You can read the bio here.

And you’ll find more info about the opera, including a link for buying tickets to the shows (which run May 29-Jun 13) here. Tickets are only 100 SK (about $12 US).

For a glimpse of the show, watch this one-minute trailer, which was just released:

 

Buy Your Ticket Now to a Live Streaming of the Philip Glass Opera “Circus Days and Nights,” Based on Robert Lax’s Poems!

Robert Lax fans: You can now buy tickets (approx. $12 US) to watch a live streaming of the new Philip Glass opera “Circus Days and Nights,” which premieres in Sweden on May 29 and has a nine-day run at the Malmo Opera House after that. To order your ticket, click here.

Dipping My Toe in Translation

In order to insure the first German edition of Robert Lax’s 33 Poems would be as accurate as possible, I recently helped the translator and publisher, Thorsten Scheu, with his translation. My contribution consisted primarily of matching the German to the English and, with my intimate knowledge of Lax’s work (and improving knowledge of German), suggesting where the translation might be improved. It was a small part of the overall work, but it was enough for Thorsten to list me in the book as an editor, which delighted me.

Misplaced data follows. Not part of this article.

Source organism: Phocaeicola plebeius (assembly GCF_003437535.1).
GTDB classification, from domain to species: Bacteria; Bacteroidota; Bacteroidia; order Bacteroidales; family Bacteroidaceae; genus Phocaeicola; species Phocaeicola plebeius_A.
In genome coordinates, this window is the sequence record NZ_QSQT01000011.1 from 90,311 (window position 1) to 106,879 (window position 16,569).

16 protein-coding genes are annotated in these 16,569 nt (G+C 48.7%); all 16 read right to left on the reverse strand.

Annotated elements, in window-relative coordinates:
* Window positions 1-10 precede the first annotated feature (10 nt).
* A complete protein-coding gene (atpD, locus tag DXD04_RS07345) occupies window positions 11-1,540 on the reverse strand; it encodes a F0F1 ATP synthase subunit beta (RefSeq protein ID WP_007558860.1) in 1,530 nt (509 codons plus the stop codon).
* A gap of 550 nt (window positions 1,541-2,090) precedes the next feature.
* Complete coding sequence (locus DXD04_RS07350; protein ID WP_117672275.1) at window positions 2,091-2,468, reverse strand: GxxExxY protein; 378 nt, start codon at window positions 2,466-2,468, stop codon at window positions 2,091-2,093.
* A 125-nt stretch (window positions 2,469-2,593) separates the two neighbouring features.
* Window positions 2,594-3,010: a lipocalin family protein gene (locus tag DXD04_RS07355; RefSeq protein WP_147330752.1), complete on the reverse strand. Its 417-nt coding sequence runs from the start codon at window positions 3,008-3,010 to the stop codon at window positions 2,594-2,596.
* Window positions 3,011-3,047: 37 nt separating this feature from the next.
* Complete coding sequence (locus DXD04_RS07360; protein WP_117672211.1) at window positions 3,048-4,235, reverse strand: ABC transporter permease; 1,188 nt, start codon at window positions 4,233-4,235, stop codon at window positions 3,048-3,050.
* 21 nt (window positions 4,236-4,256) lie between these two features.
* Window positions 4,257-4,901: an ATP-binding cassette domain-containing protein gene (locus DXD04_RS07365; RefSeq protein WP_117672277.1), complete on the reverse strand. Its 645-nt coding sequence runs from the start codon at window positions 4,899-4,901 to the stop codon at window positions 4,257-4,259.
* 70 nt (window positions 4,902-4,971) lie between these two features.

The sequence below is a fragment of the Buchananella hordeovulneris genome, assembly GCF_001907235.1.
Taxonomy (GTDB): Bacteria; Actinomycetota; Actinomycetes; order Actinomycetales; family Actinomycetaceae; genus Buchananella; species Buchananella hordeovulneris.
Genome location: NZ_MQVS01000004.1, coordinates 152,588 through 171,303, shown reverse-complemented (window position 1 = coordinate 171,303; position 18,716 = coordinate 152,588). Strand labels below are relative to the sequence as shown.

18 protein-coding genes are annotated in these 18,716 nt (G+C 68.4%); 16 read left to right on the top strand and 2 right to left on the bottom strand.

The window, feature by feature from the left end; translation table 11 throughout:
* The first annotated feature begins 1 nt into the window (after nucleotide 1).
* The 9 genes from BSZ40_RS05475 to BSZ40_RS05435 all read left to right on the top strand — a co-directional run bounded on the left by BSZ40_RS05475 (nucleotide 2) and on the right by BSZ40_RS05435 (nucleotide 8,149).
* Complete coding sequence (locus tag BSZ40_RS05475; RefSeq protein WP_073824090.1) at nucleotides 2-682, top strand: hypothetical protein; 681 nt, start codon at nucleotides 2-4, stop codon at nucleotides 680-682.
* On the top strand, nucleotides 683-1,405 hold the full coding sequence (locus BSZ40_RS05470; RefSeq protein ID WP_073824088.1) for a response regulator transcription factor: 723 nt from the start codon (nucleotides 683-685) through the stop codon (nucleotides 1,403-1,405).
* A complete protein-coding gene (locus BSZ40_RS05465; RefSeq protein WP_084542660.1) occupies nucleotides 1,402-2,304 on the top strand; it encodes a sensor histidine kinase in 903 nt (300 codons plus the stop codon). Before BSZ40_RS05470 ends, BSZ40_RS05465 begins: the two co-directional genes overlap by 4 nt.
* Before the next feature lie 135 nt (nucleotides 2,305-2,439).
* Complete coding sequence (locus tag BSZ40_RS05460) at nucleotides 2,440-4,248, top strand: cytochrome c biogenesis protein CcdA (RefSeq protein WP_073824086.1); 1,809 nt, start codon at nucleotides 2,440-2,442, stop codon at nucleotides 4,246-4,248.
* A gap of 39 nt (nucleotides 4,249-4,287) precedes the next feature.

My relationship to German is long and spotty. My grandmother’s parents were German and she grew up speaking German in the U. S., but I don’t remember her ever using more than an occasional German word in my presence. My first real encounter with the language was in grade school. I went to a Lutheran school with German roots and the only foreign language we could study there was German. If I remember correctly, I was forced to learn it from the 4th through the 8th grade.

I didn’t love the language, possibly because of how it was taught, but when I went to high school I took two more years of it to fulfill a language requirement and then did the same thing in college. One reason I never embraced it more fully was I never thought I’d be in a position to use it.

But then, just five years out of college, I started leading tours in Europe, including in Germany, and, for the next decade or so, found myself needing to use German every year. To my surprise, I started to like it and I did some studying of it on my own.